the tentmaker

daily thoughts on the common lectionary

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Location: Sharpsburg, Georgia, United States

"...because he was of the same trade, he stayed with them, and they worked together — by trade they were tentmakers." Acts 18:3. Tentmaker is a title taken by bi-vocational pastors. As such, I am both a pastor and a project manager. I am a pastor of a local congregation of moderate, accepting and affirming people who worship in the Baptist tradition. We call our church "Hope Memorial Baptist" and we are about 40 in number. I am also a project manager of major construction projects for the State of Georgia. My home and church is in rural Coweta County, between Peachtree City and Newnan, with a mailing address of Sharpsburg, Georgia.

Friday, April 14, 2006

Maundy Thursday

The Apostle Paul is the first to write about the events that took place on the Thursday evening before Jesus was arrested, tried and crucified as a traitor.
I Corinthians 11:23-26

Most of us have known people, perhaps even loved ones, who have been told by a doctor that they are going to die. But the impact on us is not the same as the impact would be if those words were spoken to us. If we knew we were going to die in the next twenty-four hours, how would that affect us? What would we do?

When Jesus met with his disciples in the upper room he knew he was going to die. He knew when he was going to die. He knew how he was going to die. And yet he was calm, kind and generous to his disciples. He joined with them to eat the Passover meal.

I am convinced that from the time Jesus was in the wilderness those 40 days, fasting and discerning his mission, he knew that he would die. From the moment, in Galilee, when he set his face toward Jerusalem, Jesus knew he was going to die there. As they passed along the way, he and his disciples could see the crosses that lined the road into Jerusalem.

When he got to Jerusalem, he began his death march with a ride on the back of a donkey. Like King David before him, he entered the Holy City and was hailed by a great crowd of people to be King of the Jews. As soon as he arrived at the Temple mount, he dismounted and went into the Temple courts. After he surveyed the scene he began to challenge and disrupt the Temple cult. He turned over the tables of the money changers and the sellers of sacrificial animals. He drove out the men who were conducting the priests business. "My house is a house of prayer and you have made it a den of thieves." It was not only the money changers and the animal sellers who were thieves in a house of prayer. His indictment was for the Priests and their whole sacrificial cult. For they were selling forgiveness where there was no forgiveness. have no delight in sacrifice; if I were to give a burnt offering, you would not be pleased. The sacrifice acceptable to God is a broken spirit and a contrite heart, O God, you will not despise. Psalm 51:16-17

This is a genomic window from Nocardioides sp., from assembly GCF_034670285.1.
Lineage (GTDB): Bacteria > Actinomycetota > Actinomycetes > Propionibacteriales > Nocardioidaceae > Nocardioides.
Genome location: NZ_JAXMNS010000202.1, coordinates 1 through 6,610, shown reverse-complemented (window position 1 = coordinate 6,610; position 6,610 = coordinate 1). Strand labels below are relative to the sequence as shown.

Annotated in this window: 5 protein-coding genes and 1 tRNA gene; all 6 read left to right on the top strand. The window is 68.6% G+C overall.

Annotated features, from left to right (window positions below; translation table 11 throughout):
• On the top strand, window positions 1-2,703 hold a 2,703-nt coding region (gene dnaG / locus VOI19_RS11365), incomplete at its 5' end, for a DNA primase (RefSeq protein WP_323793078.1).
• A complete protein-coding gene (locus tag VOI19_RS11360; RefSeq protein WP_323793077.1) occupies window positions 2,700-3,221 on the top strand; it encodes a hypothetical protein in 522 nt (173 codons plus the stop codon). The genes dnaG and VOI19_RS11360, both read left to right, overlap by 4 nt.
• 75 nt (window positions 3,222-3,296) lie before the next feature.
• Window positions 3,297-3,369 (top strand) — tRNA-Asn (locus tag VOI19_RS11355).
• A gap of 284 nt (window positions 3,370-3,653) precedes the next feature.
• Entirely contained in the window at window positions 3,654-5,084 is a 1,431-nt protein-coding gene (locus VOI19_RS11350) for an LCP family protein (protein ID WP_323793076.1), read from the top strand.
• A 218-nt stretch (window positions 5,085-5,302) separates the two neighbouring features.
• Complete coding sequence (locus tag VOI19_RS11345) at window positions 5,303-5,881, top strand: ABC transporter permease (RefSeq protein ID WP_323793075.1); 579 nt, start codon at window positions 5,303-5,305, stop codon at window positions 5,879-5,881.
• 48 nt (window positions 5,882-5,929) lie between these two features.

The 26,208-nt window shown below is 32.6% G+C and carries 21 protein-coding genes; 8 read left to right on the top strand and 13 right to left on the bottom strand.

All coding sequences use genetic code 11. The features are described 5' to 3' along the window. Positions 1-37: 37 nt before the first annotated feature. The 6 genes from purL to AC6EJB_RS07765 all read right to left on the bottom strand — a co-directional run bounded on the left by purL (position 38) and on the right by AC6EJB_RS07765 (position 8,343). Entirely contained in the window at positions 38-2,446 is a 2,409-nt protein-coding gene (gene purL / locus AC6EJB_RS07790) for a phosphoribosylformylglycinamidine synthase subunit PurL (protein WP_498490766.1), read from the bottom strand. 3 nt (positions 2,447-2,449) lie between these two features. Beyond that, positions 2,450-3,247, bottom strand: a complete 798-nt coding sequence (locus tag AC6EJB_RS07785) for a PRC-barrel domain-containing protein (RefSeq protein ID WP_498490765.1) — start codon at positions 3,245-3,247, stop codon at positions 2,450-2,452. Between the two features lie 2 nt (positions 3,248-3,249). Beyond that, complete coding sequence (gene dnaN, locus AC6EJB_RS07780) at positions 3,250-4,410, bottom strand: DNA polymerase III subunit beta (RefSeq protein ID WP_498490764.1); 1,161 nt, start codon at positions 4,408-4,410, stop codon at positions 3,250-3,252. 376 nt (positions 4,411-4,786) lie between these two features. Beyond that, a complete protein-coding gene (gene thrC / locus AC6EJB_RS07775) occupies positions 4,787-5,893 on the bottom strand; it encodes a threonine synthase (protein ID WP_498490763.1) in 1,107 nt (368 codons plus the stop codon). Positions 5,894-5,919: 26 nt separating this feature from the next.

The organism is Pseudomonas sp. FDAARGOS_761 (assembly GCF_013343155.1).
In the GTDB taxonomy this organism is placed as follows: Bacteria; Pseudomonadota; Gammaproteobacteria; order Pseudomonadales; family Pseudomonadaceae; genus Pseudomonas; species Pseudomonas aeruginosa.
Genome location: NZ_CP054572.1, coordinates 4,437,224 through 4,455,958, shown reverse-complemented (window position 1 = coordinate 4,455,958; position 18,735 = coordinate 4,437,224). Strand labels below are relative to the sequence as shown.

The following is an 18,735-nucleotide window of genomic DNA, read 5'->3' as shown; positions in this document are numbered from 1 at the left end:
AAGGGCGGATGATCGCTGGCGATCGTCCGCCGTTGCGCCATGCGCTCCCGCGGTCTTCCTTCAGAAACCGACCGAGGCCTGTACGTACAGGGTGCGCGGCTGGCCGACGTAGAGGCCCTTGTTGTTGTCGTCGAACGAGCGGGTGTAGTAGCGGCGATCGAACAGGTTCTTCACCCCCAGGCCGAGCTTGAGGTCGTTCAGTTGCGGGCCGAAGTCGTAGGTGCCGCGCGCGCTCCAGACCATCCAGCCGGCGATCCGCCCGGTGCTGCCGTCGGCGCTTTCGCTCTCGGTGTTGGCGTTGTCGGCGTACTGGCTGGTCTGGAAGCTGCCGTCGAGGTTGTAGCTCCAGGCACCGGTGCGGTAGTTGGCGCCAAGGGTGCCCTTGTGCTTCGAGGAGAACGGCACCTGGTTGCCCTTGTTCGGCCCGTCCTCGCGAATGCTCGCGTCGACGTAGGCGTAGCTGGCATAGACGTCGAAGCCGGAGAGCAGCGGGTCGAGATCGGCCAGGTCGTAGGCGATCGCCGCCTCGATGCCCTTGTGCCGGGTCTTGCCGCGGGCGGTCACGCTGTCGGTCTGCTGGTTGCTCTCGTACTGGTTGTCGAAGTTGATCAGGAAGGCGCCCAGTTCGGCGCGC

Jesus spent Monday through Thursday going to the Temple in the day and to Bethany at night. He knew that the Chief Priests could not continue to allow his challenge to go unanswered. He knew that the most likely time to be arrested was Thursday evening, for the deed had to be done no later than Friday morning in order to avoid the Sabbath.

On Thursday he arranged not to travel to Bethany, but to stay in Jerusalem. He arranged to have the Passover meal in the upstairs room of a house in Jerusalem. This house was probably the house where John Mark lived with his mother. (Acts 12:12) There the meal had been prepared and was covered with a cloth to protect it from the elements. Jesus arrived first. He walked over to the table and took the cloth from the table and with it washed the feet of his disciples as they arrived.

After the meal Jesus took the bread and blessed it:
Father when we were wandering through the desert without food we grumbled to you and you gave us the manna, the bread from heaven. Bless this bread we eat tonight and remind us of the bread of life, that all those who eat that bread will never be hungry.
He broke it, reminiscent of the feeding of the 5,000 people in the wilderness of Galilee. He offered it to His disciples and said, "take, eat, this is my body which is broken for you. As often as you do it, do it in rememberance of me."

Then he took the cup and blessed it:
Father, in the wilderness when we grumbled about the tasteless bread you gave us meat, and we continued to grumble because we had no water and you sent Moses to the rock to strike it with his staff. Out of the rock came the clean fresh water. And when Jesus was at Jacob's well in Samaria, he told of a living water, that whoever drinks of that water will never thirst. With the Samaritians we ask that you give us that water, always. Bless this drink that of which we are about to partake. Help us to realize the true suffering that it represents and the pure love and grace that it makes available for us.
He said to his disciples, "drink, this is the new covenant in my blood, blood that will be spilled out for you. As often as you do this, do it in rememberance of me."

The scripture says they sang a hymn and went out.


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